Why Are Quit Rates Lower Among Defense Contractors?




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    • The authors’ affiliation is College of Business and Economics, Lehigh University, Rauch Business Center, Bethlehem, PA. E-mail: taw4@lehigh.edu; tjh7@lehigh.edu. This paper was first drafted while Watkins was a Visiting Scholar in the Department of Economics, National University of Ireland, Galway, whose support is gratefully acknowledged. The authors also sincerely thank Antonio J. Gallardo, who collected the survey data used in this paper for his doctoral dissertation, advised by the authors, and Michael Metcalf, who provided remarkably able research assistance. Financial assistance for data collection came from the Small Business Development Center and the Martindale Center for the Study of Private Enterprise, both at Lehigh University.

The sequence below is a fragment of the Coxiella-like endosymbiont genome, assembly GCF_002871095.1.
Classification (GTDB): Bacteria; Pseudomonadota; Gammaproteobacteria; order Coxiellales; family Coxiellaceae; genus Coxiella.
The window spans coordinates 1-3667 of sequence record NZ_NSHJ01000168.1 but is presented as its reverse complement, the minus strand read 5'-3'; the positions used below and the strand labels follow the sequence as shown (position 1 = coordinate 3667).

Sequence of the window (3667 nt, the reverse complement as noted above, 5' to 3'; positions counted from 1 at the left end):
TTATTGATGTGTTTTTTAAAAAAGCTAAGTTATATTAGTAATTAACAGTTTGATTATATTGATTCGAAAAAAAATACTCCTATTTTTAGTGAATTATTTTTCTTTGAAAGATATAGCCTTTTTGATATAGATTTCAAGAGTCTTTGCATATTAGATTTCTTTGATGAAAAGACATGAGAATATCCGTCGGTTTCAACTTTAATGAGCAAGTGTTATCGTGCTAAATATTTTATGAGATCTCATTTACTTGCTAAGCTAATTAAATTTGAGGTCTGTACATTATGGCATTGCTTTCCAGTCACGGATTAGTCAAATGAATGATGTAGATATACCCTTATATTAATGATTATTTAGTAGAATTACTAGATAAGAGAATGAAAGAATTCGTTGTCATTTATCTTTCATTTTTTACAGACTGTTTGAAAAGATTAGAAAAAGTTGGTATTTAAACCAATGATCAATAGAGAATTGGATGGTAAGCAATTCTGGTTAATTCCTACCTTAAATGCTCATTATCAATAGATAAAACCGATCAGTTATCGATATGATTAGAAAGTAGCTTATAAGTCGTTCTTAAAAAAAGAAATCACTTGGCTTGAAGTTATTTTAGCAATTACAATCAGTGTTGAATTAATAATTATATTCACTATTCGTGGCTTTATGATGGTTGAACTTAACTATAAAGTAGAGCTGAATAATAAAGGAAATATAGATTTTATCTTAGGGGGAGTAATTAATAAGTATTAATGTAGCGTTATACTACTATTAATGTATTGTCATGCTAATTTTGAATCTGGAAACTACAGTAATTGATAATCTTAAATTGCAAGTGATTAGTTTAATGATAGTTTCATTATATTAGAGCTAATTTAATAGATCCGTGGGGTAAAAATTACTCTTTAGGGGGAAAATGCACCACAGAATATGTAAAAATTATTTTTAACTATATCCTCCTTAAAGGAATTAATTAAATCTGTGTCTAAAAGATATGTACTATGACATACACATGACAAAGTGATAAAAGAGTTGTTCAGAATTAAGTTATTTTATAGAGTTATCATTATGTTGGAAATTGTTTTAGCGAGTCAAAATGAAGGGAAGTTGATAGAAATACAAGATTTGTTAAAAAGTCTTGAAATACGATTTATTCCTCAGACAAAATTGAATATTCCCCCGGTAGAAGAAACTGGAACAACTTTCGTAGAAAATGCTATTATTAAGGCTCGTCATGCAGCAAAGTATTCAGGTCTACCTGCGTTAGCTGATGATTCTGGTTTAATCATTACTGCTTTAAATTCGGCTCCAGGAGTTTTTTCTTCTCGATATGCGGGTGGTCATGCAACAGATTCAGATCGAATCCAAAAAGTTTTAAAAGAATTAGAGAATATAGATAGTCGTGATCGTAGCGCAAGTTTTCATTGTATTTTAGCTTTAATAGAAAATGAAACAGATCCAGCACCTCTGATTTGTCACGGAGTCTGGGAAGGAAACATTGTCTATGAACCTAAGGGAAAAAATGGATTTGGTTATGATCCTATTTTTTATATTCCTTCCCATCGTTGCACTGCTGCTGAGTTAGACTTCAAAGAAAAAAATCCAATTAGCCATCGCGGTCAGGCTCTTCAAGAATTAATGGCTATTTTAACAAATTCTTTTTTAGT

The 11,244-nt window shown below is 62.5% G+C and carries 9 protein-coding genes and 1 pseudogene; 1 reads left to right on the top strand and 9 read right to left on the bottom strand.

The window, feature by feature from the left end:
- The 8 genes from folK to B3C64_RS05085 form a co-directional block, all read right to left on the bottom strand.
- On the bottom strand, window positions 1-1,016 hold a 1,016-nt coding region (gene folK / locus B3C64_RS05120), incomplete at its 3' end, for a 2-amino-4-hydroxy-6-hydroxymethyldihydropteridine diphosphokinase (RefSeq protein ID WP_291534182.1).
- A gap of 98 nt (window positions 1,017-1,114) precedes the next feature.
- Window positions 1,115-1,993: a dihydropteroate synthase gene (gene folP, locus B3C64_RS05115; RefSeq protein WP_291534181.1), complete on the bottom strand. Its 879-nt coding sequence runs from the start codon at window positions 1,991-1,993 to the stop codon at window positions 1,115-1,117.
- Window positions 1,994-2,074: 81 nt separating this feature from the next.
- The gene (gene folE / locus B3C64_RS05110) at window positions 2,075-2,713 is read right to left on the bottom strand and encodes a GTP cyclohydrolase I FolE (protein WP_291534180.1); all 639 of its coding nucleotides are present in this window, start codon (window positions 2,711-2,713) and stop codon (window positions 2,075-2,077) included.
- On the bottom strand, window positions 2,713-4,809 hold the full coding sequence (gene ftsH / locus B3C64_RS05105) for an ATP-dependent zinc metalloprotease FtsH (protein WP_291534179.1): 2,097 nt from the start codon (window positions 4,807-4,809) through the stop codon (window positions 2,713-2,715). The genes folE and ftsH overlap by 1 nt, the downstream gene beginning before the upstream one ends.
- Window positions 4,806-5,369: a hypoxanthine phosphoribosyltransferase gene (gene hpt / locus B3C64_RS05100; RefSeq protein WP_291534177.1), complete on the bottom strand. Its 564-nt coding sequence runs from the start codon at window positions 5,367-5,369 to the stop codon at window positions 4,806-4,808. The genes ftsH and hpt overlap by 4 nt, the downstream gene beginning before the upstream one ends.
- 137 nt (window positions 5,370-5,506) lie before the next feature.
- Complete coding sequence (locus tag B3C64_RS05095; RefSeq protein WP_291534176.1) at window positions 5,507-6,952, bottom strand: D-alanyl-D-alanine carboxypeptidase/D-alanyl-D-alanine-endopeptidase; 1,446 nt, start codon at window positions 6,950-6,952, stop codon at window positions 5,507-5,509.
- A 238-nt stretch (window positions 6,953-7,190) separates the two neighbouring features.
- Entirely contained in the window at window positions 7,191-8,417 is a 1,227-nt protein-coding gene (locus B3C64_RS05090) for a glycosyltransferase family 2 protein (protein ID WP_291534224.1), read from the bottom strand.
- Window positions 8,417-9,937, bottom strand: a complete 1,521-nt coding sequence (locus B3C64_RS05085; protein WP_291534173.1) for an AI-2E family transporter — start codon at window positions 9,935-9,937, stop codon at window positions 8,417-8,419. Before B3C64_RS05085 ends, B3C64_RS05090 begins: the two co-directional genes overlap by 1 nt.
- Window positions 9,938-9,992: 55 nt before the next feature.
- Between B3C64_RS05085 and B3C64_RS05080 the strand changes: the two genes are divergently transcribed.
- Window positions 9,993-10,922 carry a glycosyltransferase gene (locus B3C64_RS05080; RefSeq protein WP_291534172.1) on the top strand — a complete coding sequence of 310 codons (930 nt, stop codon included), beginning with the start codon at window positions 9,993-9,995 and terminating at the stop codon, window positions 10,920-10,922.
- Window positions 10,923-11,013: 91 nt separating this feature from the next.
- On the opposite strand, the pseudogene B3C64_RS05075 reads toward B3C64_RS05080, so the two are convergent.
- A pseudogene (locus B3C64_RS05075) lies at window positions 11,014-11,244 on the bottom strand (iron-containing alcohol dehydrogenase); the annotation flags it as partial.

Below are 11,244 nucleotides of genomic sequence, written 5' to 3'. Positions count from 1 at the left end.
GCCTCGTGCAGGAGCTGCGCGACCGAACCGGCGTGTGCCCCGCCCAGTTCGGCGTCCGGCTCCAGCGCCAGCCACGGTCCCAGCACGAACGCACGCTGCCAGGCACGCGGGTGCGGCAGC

This paper presents empirical evidence of lower quit rates at small manufacturers with defense contracts and examines whether this is associated with differences in their human resource policies and organizational practices and strategies. We take advantage of an original data set to compare labor quits, workforce skills, and occupational structure between defense-contracting and noncontracting small manufacturers in eastern Pennsylvania. We find that the remarkably large defense contractor advantage in quit rates—7 percentage points—is almost totally explained by differences in skills, operational strategies, and workforce management and training practices, suggesting a mediation effect through these HR practices. Defense-contracting status emerges as an important overlooked variable in HRM studies.